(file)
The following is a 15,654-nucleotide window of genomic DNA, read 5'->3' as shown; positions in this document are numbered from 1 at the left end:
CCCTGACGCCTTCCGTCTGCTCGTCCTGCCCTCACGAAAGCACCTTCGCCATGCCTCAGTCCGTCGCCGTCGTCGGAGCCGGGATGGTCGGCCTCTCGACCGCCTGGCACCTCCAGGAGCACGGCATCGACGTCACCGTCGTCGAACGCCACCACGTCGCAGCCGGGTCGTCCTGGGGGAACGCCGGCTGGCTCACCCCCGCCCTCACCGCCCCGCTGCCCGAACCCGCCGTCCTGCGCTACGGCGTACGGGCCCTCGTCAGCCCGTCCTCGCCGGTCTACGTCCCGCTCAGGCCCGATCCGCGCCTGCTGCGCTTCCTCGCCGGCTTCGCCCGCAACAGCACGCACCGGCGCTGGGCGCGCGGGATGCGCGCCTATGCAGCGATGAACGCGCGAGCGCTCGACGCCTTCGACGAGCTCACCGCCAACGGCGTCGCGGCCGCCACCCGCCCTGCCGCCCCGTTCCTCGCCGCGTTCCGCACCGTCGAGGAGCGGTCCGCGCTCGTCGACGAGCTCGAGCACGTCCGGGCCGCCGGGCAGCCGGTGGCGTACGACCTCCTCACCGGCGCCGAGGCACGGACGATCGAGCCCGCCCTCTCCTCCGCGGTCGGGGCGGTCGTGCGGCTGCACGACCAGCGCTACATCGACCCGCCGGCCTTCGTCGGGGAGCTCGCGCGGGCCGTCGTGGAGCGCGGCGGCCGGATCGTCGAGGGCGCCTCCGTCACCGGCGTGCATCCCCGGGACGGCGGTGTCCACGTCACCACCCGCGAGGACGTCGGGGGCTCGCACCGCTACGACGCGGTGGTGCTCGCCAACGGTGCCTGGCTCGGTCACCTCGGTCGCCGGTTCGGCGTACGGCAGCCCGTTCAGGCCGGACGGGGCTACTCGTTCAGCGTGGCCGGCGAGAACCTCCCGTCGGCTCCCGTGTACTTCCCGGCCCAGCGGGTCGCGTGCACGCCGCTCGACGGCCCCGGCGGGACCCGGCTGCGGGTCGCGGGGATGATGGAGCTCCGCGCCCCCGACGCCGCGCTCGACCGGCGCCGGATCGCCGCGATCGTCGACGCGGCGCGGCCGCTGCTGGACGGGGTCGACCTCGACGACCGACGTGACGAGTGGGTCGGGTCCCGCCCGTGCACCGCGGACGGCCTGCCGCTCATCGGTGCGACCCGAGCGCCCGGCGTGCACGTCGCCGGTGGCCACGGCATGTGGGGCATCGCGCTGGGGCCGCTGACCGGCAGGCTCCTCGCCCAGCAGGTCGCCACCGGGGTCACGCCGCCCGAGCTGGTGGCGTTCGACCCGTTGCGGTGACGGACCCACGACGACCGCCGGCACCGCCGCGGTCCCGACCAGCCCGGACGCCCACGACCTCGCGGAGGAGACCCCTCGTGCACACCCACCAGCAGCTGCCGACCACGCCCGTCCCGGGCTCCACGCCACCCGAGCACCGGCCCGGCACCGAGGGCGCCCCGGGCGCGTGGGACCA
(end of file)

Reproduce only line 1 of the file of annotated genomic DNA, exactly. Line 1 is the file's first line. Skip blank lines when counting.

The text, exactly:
The following is a 15,654-nucleotide window of genomic DNA, read 5'->3' as shown; positions in this document are numbered from 1 at the left end: